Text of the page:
The preference of the Christian Democratic Party which is divided between a liberal and a more conservative wing leans towards a coalition with the conservatives alone. The party's leader is too distant from the Progress Party regarding many issues in order to govern with the populists. However according to former Christian Democratic Party Prime Minister (1997-2000 and 2001-2005) Kjell Magne Bondevik, the most important matter would be to influence the policy undertaken even if this means sharing power with the Progress Party.

As usual the Christian Democratic Party is campaigning on the defence of family values. They want to a reorganisation of parents' working hours and are asking for example that parents of children under three might stay at home one day per week. They are also campaigning for the protection of the healthcare system and a reduction in the production of oil and gas.

3 - Is the Labour Party a victim of its time spent in office?

Congratulated for his management of the crisis after the attacks on 22nd July 2011, Jens Stoltenberg has become increasingly unpopular in the polls over the last few months. The outgoing Prime Minister has been criticised for his inefficacy before the massacre which, according to a parliamentary report, might have been prevented in part. His name has also appeared in several affairs, he has also committed some faux-pas. The other two parties in government, the Centre Party and the Socialist Left Party - suffered the same fate as they have fallen in the polls and this led to tension between the three parties in the government coalition.

The government is especially being criticised because of the state of the country's infrastructures notably in terms of transport (the delay in building roads and railways) and in the healthcare sector (little progress in the reform of the hospital sector), but also because of the rise in taxes on imported products such as meat and cheese.

Jens Stoltenberg decided to reduce corporate tax by one point on companies domiciled in Norway - a first since 1992. He announced that this action was the start of a major restructuring of corporate tax. He also said that he wanted the wage negotiation process to be modified. In his opinion the hydrocarbon industry cannot and should not set the standard in terms of wage negotiations in the country.

With the slogan "Alle skal med" (We shall take care of each of you) the outgoing Prime Minister intends to achieve a third term in office. He is highlighting his experience. Falling behind in the polls the outgoing Prime Minister dressed as a taxi driver and drove a few people, who did not know who their driver was, from one point in Oslo to another. The video of this original campaigning method was posted on the internet on 11th August last. The idea was to "listen to what people really thought". There was a slight hiccough though. It was later revealed that the Jens Stoltenberg's passengers had been selected during a casting and paid (500 krone, around 63€). They did not know what they were going to experience but they had accepted to take part in a video for the Labour Party. The latter defended itself by saying that the use of a casting had proven vital in order to be able to represent the diversity of the population.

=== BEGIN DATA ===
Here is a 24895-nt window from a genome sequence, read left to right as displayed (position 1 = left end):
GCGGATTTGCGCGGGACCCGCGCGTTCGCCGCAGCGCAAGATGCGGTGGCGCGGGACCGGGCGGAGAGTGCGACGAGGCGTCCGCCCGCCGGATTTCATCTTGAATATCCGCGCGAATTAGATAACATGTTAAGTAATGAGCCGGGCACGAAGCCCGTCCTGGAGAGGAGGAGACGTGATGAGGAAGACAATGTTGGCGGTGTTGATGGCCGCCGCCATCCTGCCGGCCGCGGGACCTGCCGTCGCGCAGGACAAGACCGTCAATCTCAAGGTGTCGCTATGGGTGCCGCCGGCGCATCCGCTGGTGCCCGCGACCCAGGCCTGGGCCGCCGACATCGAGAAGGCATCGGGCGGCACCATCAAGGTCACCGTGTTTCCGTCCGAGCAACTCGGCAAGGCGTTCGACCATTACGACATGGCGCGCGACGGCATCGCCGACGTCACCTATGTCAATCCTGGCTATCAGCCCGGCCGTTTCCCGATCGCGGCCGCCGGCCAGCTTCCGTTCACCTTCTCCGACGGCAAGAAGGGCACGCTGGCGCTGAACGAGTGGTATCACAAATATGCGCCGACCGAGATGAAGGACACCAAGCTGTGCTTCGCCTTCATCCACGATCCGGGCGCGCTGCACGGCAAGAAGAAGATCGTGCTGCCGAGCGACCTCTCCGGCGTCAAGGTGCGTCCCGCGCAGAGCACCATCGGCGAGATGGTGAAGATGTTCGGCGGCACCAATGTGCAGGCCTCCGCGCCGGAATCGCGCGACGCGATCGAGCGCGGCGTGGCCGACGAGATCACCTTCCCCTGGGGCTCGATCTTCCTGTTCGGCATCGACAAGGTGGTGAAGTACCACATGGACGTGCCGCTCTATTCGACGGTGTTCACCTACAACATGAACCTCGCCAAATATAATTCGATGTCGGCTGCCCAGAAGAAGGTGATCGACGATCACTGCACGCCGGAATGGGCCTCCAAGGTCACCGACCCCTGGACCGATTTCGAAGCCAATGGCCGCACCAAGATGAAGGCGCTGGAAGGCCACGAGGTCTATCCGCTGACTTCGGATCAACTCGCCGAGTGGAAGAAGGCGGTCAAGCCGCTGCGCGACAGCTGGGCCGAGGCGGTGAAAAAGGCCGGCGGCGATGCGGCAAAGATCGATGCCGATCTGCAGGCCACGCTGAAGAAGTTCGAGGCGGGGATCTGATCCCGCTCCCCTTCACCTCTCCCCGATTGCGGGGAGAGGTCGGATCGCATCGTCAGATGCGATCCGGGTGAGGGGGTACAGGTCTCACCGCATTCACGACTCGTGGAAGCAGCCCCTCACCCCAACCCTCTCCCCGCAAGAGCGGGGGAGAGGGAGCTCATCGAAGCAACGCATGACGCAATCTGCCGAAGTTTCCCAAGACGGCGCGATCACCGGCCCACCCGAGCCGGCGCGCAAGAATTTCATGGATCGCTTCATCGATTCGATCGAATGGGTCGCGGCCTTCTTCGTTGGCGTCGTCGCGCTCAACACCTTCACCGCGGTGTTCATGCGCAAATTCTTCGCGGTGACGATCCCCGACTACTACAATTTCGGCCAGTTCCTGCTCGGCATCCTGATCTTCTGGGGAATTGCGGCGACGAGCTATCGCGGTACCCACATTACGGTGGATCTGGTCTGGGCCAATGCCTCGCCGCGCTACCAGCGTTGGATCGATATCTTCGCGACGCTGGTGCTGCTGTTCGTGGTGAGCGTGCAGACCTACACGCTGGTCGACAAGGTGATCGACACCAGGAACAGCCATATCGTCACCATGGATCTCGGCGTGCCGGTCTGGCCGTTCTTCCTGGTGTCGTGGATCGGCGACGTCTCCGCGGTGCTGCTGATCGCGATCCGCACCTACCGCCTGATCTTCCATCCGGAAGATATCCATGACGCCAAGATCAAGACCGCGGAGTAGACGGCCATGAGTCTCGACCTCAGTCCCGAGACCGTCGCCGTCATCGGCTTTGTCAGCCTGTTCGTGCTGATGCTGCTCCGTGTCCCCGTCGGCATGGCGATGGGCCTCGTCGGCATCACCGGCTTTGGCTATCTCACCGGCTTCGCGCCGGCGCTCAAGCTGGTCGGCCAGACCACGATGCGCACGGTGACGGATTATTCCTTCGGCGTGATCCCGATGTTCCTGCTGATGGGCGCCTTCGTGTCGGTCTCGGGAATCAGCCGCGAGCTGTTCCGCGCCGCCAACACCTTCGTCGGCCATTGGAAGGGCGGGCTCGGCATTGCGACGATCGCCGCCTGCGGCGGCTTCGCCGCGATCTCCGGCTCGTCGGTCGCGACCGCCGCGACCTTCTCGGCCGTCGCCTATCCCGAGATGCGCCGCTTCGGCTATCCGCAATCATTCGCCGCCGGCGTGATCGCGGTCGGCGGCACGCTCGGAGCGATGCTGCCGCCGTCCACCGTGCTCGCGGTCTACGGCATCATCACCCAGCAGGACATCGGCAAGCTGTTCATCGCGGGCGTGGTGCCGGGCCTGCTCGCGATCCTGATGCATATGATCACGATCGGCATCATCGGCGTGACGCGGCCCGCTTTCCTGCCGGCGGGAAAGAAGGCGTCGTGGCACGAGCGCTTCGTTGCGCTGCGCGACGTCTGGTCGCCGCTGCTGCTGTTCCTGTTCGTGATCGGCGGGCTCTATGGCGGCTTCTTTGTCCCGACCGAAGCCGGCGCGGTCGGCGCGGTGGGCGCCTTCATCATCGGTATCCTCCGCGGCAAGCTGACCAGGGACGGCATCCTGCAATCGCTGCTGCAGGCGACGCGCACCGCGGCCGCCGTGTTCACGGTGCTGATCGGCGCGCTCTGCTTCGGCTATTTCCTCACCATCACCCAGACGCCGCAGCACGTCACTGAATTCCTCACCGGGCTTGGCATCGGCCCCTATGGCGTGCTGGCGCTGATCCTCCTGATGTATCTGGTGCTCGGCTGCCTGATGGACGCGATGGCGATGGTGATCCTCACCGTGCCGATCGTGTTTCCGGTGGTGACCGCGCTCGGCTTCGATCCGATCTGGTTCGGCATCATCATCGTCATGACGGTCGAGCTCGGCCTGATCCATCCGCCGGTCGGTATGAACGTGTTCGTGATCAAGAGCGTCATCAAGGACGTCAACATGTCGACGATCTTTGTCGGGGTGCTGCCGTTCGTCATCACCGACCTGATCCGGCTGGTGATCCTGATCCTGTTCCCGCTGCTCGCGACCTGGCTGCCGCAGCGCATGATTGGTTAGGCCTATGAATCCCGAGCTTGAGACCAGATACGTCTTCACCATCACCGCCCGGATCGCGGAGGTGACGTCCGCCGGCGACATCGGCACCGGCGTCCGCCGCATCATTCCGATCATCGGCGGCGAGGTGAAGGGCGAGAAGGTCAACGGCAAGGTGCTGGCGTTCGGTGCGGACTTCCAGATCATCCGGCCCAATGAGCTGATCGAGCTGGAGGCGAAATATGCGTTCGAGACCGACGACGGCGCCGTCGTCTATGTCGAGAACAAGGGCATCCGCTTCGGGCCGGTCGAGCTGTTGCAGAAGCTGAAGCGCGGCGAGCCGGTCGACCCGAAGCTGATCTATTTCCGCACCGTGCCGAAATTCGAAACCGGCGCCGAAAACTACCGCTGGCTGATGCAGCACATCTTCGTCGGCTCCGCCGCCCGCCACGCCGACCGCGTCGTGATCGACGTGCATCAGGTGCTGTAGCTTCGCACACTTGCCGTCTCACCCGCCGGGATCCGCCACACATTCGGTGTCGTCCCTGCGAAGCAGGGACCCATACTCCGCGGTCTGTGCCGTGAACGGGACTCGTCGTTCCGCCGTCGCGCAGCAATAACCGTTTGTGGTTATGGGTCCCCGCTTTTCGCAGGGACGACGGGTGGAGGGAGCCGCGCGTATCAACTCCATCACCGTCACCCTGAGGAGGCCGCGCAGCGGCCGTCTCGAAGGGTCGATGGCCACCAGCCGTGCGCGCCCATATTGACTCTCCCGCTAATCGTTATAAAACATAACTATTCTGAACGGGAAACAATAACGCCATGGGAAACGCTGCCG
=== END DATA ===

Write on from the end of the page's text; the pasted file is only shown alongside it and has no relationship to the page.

Unlike in the previous general elections in 2005 and 2009 the Socialist Left Party (SV) led by the Minister for Childhood, Equality and Social Insertion, Audun Lysbakken, chose not to campaign alongside the Labour Party. The outgoing Prime Minister did however say that there was no problem between the two parties. The Labour Party's strategy undoubtedly aims not to scare off any voters who might be hesitating.

The Socialist Left Party wants the sovereign funds to end investments in hydrocarbon companies and to place them in renewable energies. It has chosen to promote Norwegian values to show that they can be assimilated by everyone, whatever their skin colour or religion.

The Centre Party led by Local Affairs Minister, Liv Signe Navarsete supports Oslo's withdrawal from the Schengen Agreements and is asking for greater powers to control criminal groups on the Norwegian border as well as tighter controls in airports. According to the Centrists, one third of the prisoners held in the kingdom are foreigners. The authoritarian policy put forward by the party is attracting less and less voters however.

The centrists are also fighting for greater support for rural regions and more local autonomy. They support development aid for the sick and the elderly. The traditional core of the centrist electorate - many of them farmers - distanced themselves from the party when Jens Stoltenberg's government reduced the aid they had been granted. Some joined the Christian Democratic Party.

4 - And what about the populist far right?

The Progress Party is in a paradoxical situation. Its rapprochement to the Conservative Party has been to its detriment and has led to a loss of votes in the polls. According to the polls a quarter of the party's former voters were about to vote for Erna Solberg's party on 9th September next. However the Progress Party has never been as close to power as this. Indeed it might make its debut in government if the rightwing win these general elections. Its leader Siv Jensen, who is targeting the post of Finance Minister, maintains that her party would not support a rightwing government of which it was not a member. For the time being she is trying tempt back her electorate to the fold with the slogan "Let's revive Norway."

The Progress Party stands apart from the other Norwegian political parties in that it is suggesting greater use of the sovereign funds to "invest in the country's infrastructures rather than on foreign financial markets" according to Siv Jensen. She wants to create an independent public fund for infrastructures and increase spending on the police forces, care for the elderly (the latter may enjoy the right to a place in a retirement home) and schools. She wants however to reduce international aid, aid granted to farmers and to cultural activities and finally to privatise the national railway company (NSB) and the national radio-TV company (NRK).